How to Add Value to Your Most Significant Relationship

Illustration of a man and his wife who sits on a stock market-type of arrow, trending upward
Iker Ayestaran

My wife, Stacy, was viewing our son's wedding slideshow when I insisted on interrupting her to clarify a bill I was paying. She motioned not now and pressed a wrong key, crashing the slideshow. She complained, and I became defensive, mumbling an "I'm sorry" before heading downstairs.

I sat down and talked to God about this frustrating pattern in our marriage. Why do I act like this, God? I sensed Him saying something like this: Because you care more about your feelings than hers. If you really want these situations to change, don't ask Me to change them. Ask Me to change you.

I went upstairs and got eye to eye with Stacy. "Babe, I'm so sorry. I messed up the slideshow. Then I minimized what I'd done and made it about your response to me. I do that too often. I was wrong, and I hurt you. Will you forgive me? And will you pray for me to change?"

Stacy hugged me. The icy division I'd created melted. The incident was one milestone in my journey to being a relationship investor instead of a consumer.

A consumer drains value from a marriage. He leaves little after taking what he wants. But an investor adds value to the relationship. He gladly sacrifices because he experiences a return on investment. Here are some ways to become a marriage investor:

Humbly serve.

Investors sacrifice their pride for their wife's feelings. They ask their wife questions, such as "What do you need from me?" and "How can I help?" They listen and follow through.

Initiate healing.

Investors seek to validate their wife and her emotions. They say, "Help me understand." They are the first to apologize and first to forgive. They look at the log in their own eye before criticizing their wife's speck (Matthew 7:3). When relationship investors mess up, they offer their wife a full apology: "I'm sorry. I hurt you. I was wrong. Will you forgive me?"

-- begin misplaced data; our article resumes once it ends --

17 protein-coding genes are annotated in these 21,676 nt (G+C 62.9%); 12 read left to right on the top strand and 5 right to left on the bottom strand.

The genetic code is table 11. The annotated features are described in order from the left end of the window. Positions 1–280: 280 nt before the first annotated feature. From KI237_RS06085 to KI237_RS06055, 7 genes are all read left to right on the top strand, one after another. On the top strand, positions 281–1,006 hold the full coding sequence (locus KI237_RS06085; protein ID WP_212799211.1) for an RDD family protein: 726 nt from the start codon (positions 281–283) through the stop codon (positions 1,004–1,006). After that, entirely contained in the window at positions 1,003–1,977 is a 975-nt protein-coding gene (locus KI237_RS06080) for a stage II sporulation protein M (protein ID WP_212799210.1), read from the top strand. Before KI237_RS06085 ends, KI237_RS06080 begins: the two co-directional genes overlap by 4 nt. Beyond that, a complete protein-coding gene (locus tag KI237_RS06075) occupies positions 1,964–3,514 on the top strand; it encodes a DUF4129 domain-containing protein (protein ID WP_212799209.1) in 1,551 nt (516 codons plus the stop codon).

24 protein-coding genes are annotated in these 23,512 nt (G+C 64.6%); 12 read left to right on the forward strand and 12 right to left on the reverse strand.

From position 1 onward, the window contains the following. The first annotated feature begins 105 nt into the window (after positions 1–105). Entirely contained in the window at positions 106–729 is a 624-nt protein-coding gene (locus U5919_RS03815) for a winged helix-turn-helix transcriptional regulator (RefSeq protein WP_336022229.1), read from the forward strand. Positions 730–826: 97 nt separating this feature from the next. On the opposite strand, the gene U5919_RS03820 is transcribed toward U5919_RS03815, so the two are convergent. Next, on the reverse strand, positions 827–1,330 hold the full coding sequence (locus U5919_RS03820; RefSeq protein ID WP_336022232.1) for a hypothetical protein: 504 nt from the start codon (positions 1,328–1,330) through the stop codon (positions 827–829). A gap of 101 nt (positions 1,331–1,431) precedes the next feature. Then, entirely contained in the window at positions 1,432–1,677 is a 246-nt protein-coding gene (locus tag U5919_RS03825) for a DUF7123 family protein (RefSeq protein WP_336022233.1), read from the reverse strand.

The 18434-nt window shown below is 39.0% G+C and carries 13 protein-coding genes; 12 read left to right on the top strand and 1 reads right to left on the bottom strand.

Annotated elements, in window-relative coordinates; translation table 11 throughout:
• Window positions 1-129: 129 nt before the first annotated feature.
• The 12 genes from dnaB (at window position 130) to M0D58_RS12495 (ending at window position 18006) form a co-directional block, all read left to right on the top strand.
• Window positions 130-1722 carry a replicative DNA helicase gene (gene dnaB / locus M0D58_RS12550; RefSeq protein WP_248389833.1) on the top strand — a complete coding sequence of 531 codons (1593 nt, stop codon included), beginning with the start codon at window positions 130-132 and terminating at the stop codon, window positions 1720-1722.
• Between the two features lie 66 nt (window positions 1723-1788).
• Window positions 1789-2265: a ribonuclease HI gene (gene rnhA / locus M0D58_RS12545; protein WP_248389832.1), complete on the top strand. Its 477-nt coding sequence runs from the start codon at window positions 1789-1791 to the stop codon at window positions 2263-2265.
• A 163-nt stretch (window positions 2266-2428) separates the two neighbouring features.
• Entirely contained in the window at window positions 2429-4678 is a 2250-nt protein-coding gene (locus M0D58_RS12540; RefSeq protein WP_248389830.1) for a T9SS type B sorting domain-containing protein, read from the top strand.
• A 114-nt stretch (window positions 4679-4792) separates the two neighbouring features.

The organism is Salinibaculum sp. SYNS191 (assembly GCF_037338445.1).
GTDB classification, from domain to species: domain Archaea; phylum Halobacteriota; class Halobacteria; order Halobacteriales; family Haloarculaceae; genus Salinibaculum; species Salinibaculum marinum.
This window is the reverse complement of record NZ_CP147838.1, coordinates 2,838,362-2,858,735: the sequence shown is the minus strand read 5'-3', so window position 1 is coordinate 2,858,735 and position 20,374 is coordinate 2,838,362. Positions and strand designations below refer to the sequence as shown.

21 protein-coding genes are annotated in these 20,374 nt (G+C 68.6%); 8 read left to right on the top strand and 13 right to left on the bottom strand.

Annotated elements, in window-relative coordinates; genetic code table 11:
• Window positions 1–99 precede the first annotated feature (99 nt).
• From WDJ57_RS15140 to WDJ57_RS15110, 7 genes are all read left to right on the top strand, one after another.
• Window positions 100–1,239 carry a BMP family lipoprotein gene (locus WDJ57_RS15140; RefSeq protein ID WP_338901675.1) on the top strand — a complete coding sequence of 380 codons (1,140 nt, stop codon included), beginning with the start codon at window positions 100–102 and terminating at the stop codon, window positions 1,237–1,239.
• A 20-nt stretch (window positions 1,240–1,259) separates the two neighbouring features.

Grow and change.

Many men want an easier marriage with more sex and fewer hassles. They want their wife to change but don't see their own need to change. An investor knows he can change only himself — and that's the first step toward transforming the relationship.

Guys, let's be relationship investors who consistently show our wife that we love her and prioritize her.

Jeff Kemp, a former NFL quarterback, is a speaker and the author of Facing the Blitz: Three strategies for turning trials into triumphs.

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This article first appeared in the August/September 2018 issue of Focus on the Family magazine and was originally titled "The Marriage Investor." If you enjoyed this article, read more like it in Focus on the Family's marriage and parenting magazine. Get this publication delivered to your home by subscribing to it for a gift of any amount.
© 2018 by Jeff Kemp. Used by permission.

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